Tips on Collecting Unpaid Association Assessments

For many associations, assessments cover the cost of maintenance, landscaping, water, snow removal, and other important expenses. Timely payments of assessment dues are a significant part of maintaining a successful homeowners’ association. The following are collection tips for associations who have members currently past due on their monthly assessments.

1. Check the Payment Ledgers.

Whether the association itself handles monthly assessment payments from its members or is managed via a property management company, it is important that a system is in place to keep track of each member’s monthly assessment dues. If there appears to be a member, or multiple members, that are currently past due on assessments, an association’s recourse for collection can often be found in its governing documents.

2. Check the Governing Documents.

An association’s declaration may spell out the collection process and what recourse an association has for members who are past due. If the declaration makes clear that the homeowners’ association has opted into the Minnesota Common Interest Ownership Act (MCIOA), MCIOA provides statutory assessment and lien rights to the association. An association’s governing documents may not only state that past assessment dues can be collected but may also include an option for acceleration of dues and allow the association to collect late fees, interest, and any attorneys’ fees incurred as part of its collection activity.

3. Determine a Collection Method.

If an association has members who are past due, it has an adverse effect on the entire association. Unpaid assessment fees that are ignored can lead to higher fees for members who have always paid on time, special assessments, or a reduced budget for community upkeep. Ultimately, it is the association’s choice on how to move forward. If questions remain about what powers an association has regarding collection matters, the association’s attorney should determine a plan.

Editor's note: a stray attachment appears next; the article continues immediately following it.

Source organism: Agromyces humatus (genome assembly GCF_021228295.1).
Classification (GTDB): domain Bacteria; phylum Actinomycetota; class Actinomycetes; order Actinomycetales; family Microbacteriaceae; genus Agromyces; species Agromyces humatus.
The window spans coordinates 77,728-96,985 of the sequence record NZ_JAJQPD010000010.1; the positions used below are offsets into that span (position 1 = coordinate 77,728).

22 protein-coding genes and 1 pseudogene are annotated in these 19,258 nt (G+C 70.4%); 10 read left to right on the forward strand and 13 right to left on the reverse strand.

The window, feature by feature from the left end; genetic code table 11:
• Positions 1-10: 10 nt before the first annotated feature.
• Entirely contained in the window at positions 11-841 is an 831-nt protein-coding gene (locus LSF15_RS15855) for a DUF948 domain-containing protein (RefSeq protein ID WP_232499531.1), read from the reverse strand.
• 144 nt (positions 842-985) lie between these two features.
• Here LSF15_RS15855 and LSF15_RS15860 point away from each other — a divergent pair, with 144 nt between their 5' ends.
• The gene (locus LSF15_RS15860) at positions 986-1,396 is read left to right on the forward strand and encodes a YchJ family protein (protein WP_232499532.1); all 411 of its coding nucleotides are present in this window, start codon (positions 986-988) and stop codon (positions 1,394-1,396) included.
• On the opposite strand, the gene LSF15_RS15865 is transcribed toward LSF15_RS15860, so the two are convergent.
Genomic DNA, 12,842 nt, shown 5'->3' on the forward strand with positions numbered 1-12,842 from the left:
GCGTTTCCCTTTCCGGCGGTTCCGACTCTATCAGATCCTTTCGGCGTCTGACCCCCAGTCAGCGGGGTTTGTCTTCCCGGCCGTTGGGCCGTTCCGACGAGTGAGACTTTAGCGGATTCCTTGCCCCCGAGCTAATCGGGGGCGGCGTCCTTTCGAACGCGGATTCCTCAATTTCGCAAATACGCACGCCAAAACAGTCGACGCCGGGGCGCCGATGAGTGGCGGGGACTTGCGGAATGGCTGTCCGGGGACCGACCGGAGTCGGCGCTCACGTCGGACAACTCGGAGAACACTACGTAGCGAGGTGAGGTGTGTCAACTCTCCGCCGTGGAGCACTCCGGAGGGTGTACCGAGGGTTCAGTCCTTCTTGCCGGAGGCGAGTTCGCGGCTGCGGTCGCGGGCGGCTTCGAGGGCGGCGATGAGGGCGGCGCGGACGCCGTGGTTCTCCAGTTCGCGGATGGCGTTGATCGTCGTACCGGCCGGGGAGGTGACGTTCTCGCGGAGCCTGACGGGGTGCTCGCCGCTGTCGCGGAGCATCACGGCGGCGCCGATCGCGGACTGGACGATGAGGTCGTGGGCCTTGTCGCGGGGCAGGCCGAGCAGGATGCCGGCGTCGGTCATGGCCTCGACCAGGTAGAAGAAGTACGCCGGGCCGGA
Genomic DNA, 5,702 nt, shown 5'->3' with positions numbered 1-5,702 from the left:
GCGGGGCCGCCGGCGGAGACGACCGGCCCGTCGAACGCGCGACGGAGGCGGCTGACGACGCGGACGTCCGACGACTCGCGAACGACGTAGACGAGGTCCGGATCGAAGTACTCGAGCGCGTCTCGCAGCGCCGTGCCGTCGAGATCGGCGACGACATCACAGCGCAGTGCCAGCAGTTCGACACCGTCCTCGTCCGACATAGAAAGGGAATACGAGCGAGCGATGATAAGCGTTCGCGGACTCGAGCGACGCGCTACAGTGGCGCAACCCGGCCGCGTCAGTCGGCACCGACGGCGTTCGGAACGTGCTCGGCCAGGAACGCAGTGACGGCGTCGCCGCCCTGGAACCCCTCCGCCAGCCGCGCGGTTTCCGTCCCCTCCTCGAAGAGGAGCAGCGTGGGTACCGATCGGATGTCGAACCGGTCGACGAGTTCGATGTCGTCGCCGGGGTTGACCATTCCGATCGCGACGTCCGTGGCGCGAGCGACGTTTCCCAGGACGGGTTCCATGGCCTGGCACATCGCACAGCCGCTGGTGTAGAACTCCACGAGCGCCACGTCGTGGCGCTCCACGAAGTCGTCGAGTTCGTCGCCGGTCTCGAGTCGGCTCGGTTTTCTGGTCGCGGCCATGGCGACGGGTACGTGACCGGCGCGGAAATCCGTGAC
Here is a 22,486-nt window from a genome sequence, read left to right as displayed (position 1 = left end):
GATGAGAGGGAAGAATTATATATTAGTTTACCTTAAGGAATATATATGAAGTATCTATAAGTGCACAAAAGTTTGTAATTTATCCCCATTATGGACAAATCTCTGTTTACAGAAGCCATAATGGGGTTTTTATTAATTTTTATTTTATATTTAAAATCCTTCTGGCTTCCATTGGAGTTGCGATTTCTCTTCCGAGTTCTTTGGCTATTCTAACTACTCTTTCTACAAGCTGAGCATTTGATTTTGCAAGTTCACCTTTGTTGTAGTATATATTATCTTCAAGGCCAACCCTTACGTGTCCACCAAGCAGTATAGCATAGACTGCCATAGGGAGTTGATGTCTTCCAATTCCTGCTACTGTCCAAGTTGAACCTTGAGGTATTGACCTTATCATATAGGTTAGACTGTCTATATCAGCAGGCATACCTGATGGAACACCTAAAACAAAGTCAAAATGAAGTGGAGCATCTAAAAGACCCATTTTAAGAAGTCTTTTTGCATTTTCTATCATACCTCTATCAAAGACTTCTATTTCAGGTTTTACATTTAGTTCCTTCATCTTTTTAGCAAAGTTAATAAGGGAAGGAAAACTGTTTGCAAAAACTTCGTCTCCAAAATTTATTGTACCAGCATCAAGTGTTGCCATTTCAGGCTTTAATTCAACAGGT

4. Move Swiftly.

The longer an assessment due goes unpaid, the harder it can be to recover. Association members may be missing payments for any number of reasons but if missed payments go ignored, the likelihood of ever receiving them diminishes. Once the association has determined its course of action regarding collections, action should follow as soon as possible.

5. Decide How the Association Will Accept Payment.

Depending on association members’ financial situation, it may not be practicable for some members to make a full payment on past assessment dues. Internal discussions with an association’s board, the association’s attorney, or with the association’s property management company should determine what the association is willing to do in order for its members to get current. Options may include raising an association member’s monthly dues until the debt is paid off or entering into a settlement agreement with specific scheduled payments. Such options can vary from member to member depending on the financial circumstances.

6. Be Prepared to Move Forward.

As mentioned above, an association’s governing documents may outline collection options and give the association lien rights for unpaid assessments. Filing a lien on the home puts the association in line for payment should the member’s home be sold or refinanced. Additionally, governing documents may outline how the association can bring a foreclosure action on a member’s home. Should initial collection efforts prove ineffective, an association should know what steps it is willing to take in order to receive payment.

Understanding an association’s rights regarding collection of assessment dues can be complicated. Contact an attorney to help clarify what the declaration allows and be ready to move forward with a clear understanding of your rights. Ensuring all members are current on their assessment dues is for the benefit of all homeowners in any association.